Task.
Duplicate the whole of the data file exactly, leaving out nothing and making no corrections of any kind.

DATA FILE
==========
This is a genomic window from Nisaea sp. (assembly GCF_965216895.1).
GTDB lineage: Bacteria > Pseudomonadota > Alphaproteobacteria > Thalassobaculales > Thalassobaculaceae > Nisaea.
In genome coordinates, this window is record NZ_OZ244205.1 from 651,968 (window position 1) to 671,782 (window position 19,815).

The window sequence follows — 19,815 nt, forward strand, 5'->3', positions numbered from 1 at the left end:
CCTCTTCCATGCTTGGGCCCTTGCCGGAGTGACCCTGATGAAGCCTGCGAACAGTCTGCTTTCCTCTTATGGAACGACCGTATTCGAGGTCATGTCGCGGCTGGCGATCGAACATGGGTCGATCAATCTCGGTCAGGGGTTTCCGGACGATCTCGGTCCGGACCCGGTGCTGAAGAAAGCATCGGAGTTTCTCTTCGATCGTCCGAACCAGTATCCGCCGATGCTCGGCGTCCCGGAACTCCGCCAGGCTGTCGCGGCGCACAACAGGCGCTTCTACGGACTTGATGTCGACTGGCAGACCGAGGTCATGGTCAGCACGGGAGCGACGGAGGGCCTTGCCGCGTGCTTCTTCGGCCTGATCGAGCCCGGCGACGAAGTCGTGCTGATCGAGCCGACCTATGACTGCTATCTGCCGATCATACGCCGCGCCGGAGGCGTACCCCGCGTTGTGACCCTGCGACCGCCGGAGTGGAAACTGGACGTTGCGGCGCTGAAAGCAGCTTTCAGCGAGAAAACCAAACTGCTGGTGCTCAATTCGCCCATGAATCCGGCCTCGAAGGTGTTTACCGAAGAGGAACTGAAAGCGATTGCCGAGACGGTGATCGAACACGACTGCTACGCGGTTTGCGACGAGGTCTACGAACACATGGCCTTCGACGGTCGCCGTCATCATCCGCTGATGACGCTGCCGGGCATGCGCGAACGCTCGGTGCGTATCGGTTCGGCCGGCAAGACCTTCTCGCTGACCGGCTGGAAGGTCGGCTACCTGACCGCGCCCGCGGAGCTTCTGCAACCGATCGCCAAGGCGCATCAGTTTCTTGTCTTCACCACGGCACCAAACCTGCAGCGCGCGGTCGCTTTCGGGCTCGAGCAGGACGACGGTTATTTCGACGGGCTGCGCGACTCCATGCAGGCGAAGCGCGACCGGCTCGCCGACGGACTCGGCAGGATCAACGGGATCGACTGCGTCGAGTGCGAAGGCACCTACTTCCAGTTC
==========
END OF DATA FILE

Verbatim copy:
This is a genomic window from Nisaea sp. (assembly GCF_965216895.1).
GTDB lineage: Bacteria > Pseudomonadota > Alphaproteobacteria > Thalassobaculales > Thalassobaculaceae > Nisaea.
In genome coordinates, this window is record NZ_OZ244205.1 from 651,968 (window position 1) to 671,782 (window position 19,815).

The window sequence follows — 19,815 nt, forward strand, 5'->3', positions numbered from 1 at the left end:
CCTCTTCCATGCTTGGGCCCTTGCCGGAGTGACCCTGATGAAGCCTGCGAACAGTCTGCTTTCCTCTTATGGAACGACCGTATTCGAGGTCATGTCGCGGCTGGCGATCGAACATGGGTCGATCAATCTCGGTCAGGGGTTTCCGGACGATCTCGGTCCGGACCCGGTGCTGAAGAAAGCATCGGAGTTTCTCTTCGATCGTCCGAACCAGTATCCGCCGATGCTCGGCGTCCCGGAACTCCGCCAGGCTGTCGCGGCGCACAACAGGCGCTTCTACGGACTTGATGTCGACTGGCAGACCGAGGTCATGGTCAGCACGGGAGCGACGGAGGGCCTTGCCGCGTGCTTCTTCGGCCTGATCGAGCCCGGCGACGAAGTCGTGCTGATCGAGCCGACCTATGACTGCTATCTGCCGATCATACGCCGCGCCGGAGGCGTACCCCGCGTTGTGACCCTGCGACCGCCGGAGTGGAAACTGGACGTTGCGGCGCTGAAAGCAGCTTTCAGCGAGAAAACCAAACTGCTGGTGCTCAATTCGCCCATGAATCCGGCCTCGAAGGTGTTTACCGAAGAGGAACTGAAAGCGATTGCCGAGACGGTGATCGAACACGACTGCTACGCGGTTTGCGACGAGGTCTACGAACACATGGCCTTCGACGGTCGCCGTCATCATCCGCTGATGACGCTGCCGGGCATGCGCGAACGCTCGGTGCGTATCGGTTCGGCCGGCAAGACCTTCTCGCTGACCGGCTGGAAGGTCGGCTACCTGACCGCGCCCGCGGAGCTTCTGCAACCGATCGCCAAGGCGCATCAGTTTCTTGTCTTCACCACGGCACCAAACCTGCAGCGCGCGGTCGCTTTCGGGCTCGAGCAGGACGACGGTTATTTCGACGGGCTGCGCGACTCCATGCAGGCGAAGCGCGACCGGCTCGCCGACGGACTCGGCAGGATCAACGGGATCGACTGCGTCGAGTGCGAAGGCACCTACTTCCAGTTC